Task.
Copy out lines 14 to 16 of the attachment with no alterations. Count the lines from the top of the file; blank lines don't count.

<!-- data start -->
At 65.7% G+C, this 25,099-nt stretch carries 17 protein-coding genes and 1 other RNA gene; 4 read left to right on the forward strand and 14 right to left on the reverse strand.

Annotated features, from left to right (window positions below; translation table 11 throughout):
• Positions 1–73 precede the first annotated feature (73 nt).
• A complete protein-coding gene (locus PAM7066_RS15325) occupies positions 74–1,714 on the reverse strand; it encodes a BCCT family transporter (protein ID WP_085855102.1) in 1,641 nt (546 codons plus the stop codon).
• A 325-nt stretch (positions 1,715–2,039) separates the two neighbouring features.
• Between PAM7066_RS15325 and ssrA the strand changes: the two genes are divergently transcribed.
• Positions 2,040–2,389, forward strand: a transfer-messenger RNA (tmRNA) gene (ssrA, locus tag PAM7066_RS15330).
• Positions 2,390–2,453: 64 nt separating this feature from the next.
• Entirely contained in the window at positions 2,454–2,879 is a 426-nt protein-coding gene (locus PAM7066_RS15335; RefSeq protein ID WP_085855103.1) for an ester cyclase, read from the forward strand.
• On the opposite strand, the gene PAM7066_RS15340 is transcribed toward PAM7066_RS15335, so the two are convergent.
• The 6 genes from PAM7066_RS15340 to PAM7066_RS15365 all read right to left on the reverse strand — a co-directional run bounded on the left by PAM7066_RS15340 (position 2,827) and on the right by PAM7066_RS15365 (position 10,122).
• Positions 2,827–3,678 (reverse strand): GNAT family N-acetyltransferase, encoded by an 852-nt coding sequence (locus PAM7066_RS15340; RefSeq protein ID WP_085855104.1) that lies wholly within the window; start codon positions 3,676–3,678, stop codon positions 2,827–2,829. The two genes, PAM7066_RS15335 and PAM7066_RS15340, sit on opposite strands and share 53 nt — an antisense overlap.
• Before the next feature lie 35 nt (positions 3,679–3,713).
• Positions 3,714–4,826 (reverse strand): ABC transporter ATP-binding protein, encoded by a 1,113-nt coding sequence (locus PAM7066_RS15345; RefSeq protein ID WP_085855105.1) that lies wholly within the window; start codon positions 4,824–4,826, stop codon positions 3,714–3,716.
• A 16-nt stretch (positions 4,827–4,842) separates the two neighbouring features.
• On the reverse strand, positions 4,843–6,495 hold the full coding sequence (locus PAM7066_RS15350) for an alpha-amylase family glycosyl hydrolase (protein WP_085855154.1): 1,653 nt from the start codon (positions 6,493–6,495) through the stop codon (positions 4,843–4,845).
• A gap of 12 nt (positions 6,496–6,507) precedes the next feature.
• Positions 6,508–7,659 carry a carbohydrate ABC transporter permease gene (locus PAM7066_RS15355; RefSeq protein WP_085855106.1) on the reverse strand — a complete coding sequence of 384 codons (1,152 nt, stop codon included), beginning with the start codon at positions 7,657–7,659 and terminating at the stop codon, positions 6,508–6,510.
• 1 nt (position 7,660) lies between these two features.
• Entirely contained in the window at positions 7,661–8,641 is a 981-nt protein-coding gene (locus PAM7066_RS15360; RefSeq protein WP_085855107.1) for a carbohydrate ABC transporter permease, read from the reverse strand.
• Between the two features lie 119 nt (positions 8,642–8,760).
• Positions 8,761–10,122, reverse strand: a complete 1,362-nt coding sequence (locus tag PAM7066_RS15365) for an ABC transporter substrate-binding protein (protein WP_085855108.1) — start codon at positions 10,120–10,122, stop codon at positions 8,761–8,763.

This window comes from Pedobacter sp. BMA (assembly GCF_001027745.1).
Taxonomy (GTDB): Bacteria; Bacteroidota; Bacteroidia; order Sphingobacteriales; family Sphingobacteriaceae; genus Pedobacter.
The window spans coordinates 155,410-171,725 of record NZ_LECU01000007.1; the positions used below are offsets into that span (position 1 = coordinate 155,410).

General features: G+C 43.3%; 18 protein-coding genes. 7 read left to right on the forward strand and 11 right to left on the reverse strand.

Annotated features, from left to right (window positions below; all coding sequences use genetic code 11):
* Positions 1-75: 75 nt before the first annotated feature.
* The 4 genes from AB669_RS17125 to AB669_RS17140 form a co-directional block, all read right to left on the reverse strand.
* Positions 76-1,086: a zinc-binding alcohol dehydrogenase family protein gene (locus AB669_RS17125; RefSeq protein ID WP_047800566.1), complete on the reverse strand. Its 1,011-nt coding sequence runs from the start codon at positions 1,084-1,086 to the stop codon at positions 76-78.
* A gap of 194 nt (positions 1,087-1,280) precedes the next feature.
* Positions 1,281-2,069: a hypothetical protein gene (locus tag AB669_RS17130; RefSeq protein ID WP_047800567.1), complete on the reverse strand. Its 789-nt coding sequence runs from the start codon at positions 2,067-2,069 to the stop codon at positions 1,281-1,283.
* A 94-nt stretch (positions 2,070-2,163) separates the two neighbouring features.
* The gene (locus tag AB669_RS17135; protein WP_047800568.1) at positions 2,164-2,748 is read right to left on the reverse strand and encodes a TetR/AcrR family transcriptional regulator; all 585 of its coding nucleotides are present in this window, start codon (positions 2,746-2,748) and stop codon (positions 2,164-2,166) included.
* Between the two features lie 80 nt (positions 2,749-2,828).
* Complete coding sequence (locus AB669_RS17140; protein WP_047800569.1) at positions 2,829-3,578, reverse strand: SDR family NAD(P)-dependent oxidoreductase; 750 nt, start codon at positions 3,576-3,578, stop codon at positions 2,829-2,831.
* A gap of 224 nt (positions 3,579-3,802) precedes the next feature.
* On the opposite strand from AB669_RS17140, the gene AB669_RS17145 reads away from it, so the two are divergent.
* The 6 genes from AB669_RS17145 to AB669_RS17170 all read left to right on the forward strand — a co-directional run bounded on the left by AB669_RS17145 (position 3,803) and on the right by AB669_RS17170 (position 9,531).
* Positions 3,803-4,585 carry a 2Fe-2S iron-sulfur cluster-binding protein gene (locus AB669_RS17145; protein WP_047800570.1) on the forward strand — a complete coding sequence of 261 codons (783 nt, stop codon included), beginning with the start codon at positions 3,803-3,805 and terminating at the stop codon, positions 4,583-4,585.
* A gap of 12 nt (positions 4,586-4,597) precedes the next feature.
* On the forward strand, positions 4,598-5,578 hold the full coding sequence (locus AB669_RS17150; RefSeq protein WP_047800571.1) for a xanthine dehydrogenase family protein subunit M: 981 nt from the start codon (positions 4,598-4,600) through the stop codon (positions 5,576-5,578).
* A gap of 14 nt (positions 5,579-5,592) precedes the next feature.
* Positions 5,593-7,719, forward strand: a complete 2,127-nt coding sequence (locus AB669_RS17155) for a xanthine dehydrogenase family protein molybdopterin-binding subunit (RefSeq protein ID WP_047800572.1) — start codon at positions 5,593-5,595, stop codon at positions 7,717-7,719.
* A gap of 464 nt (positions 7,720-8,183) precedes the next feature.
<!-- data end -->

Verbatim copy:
• Positions 3,714–4,826 (reverse strand): ABC transporter ATP-binding protein, encoded by a 1,113-nt coding sequence (locus PAM7066_RS15345; RefSeq protein ID WP_085855105.1) that lies wholly within the window; start codon positions 4,824–4,826, stop codon positions 3,714–3,716.
• A 16-nt stretch (positions 4,827–4,842) separates the two neighbouring features.
• On the reverse strand, positions 4,843–6,495 hold the full coding sequence (locus PAM7066_RS15350) for an alpha-amylase family glycosyl hydrolase (protein WP_085855154.1): 1,653 nt from the start codon (positions 6,493–6,495) through the stop codon (positions 4,843–4,845).